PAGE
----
Wain, John (Vol. 11)
Wain, John 1925–
Wain is a British novelist, poet, short story writer, essayist, and editor. His fiction and much of his early poetry humorously attack the British class system, though he is more concerned with human dignity than with broad social injustice. Wain's poetry has recently come under attack for its lack of forcefulness. (See also CLC, Vol. 2, and Contemporary Authors, Vols. 5-8, rev. ed.)
[Wain's] verse way [in "Letters to Five Artists"] is to combine the sonorously slack and portentous tones of late Eliot with the informal chat of Auden and the broken eye-rhythms of W. C. Williams. All on the surface, you see, for easy scanning. Not exactly a pastiche though; a synthesis, rather, of what these poets have left for the serious poet writing in England today: a means of talking intelligently about what matters—the fate of the single spirit in this world….
[Exile among Barbarians] is the general theme of the book; the great poet whose works were all youth and love, the flesh, and was forced to live out his days in a bitter, rude place by imperial edict, and who came to see our lives' essence in the flow of water, water which changes like our lives. By singling out five artist friends and thinking of them Wain puts together a world for himself, enough of a world at any rate to live by, invisible and evanescent as it may be….
It is a unified vision, if a sad one. The only trouble is that the book as a whole lacks force and attractive energy. I fail to find much trace of the unseen field of force that a thinking mind leaves in its wake: poetry, in short. Instead, there is a general feeling that, yes, the poet knows what he wants to say, and can't say it in prose because prose would sound pretentious (like so many of our "philosophers" and pundits and gurus from sociology and "psychology")....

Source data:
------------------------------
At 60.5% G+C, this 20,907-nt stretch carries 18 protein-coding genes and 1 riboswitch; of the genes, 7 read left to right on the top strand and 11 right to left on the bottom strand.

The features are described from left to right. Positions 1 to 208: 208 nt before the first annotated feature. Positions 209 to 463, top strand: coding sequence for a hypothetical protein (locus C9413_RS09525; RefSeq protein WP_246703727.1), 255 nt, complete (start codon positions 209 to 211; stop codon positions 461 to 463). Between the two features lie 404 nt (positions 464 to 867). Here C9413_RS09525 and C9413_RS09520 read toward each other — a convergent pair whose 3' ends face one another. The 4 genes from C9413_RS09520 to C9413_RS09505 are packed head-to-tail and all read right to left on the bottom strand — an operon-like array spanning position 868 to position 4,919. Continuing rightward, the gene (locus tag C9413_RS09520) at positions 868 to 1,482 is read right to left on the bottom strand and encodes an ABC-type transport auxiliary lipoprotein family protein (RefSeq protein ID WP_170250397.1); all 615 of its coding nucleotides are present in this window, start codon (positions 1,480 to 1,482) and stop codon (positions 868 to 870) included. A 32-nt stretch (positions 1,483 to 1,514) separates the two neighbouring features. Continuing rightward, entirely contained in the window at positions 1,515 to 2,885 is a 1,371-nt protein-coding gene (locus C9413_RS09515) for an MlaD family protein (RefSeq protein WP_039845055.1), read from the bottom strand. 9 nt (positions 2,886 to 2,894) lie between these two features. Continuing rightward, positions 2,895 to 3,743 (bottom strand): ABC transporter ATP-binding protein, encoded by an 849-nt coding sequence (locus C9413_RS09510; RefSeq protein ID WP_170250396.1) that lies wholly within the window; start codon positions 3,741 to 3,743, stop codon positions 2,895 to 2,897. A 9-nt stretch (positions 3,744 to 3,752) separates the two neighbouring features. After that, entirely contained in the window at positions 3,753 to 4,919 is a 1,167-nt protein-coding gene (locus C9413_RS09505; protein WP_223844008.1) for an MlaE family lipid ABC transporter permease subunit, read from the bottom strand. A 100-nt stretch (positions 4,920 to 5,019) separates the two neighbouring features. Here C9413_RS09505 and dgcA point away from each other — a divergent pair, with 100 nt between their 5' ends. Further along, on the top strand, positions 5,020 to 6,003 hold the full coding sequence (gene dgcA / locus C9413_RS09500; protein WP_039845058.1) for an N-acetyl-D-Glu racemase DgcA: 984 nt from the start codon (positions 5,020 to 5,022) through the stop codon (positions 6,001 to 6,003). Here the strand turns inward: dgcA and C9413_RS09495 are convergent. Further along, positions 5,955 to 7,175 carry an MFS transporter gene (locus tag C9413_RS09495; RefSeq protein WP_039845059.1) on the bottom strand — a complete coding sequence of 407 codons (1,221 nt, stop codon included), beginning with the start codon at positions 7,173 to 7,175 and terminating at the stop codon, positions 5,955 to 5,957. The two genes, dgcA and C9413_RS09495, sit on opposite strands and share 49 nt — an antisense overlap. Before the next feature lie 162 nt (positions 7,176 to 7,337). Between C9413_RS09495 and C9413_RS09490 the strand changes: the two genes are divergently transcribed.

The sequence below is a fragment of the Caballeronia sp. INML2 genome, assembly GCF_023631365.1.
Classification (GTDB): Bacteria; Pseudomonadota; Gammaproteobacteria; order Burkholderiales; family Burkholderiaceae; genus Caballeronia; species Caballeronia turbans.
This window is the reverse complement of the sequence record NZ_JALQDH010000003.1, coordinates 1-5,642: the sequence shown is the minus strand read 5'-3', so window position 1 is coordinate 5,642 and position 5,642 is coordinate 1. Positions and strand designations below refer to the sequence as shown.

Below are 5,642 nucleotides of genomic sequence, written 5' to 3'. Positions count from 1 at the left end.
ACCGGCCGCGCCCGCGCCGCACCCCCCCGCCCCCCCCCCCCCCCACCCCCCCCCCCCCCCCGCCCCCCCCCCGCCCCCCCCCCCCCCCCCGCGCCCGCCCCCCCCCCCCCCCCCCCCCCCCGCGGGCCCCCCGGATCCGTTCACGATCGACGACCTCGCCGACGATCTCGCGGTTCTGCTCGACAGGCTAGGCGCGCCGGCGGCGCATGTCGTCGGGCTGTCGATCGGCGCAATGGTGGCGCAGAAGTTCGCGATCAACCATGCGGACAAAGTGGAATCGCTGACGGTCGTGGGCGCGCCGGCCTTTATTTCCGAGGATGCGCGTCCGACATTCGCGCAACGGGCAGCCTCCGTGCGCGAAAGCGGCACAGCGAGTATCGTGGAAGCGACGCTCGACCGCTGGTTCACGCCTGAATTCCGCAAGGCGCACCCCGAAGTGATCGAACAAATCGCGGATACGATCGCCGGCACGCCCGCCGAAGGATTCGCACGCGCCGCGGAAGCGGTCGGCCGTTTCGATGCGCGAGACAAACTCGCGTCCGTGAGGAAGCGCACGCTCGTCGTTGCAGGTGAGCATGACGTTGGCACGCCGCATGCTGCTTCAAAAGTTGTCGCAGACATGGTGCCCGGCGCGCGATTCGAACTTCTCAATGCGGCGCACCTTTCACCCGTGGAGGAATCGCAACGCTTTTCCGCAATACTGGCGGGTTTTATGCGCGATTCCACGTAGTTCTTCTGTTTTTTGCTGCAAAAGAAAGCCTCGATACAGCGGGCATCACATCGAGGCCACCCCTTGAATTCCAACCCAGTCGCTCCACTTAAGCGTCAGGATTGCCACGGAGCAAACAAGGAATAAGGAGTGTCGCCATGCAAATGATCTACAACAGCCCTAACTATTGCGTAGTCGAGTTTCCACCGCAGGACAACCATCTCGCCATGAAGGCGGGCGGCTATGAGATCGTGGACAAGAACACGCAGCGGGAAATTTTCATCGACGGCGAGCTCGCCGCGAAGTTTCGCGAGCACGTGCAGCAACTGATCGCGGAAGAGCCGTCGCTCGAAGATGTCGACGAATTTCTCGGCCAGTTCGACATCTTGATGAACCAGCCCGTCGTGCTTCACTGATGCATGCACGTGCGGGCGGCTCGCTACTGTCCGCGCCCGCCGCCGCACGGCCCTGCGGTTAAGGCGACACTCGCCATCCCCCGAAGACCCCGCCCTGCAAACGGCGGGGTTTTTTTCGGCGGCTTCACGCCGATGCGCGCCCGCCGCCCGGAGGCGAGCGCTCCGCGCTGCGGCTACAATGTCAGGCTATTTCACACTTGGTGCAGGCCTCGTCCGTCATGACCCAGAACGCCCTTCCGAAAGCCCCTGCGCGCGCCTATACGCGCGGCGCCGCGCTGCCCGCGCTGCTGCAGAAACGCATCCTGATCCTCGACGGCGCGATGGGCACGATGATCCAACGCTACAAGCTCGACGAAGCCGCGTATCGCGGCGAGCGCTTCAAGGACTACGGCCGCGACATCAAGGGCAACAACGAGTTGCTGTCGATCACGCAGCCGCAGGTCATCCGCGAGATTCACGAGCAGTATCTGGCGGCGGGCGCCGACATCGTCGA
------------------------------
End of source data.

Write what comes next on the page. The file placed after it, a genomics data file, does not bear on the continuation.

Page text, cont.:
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Feng, it seems, was the original of Shakespeare's Claudius, and [John Wain's Feng] takes him as the protagonist of the Hamlet drama…. Feng's inner life, such as it is, remains strikingly tedious; he comes through in his prose-monologues as a garrulous bore. Nothing in the poem really comes alive: it's a savage, violent society and a harrowing plot, but all this is curiously tamed and toned down, filtered through a sensibility too equable, domesticated and undramatic to be adequate to the turbulent demands of the subject-matter. When Wain writes 'I felt their needs drawn through my flesh like wires', it's difficult to believe that he really feels it, anywhere below the cranium. The theme of the poem is POWER (its capitals)—power in that abstract sense characteristic of bourgeois liberalism. Wain seems to dislike POWER, although it's not clear what he feels about the power propping up the society which permits liberals like himself to protest against POWER. (pp. 78-9)
Terry Eagleton, in Stand (copyright © by Stand), Vol. 17, No. 1 (1975–76).
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Lawrence R. Ries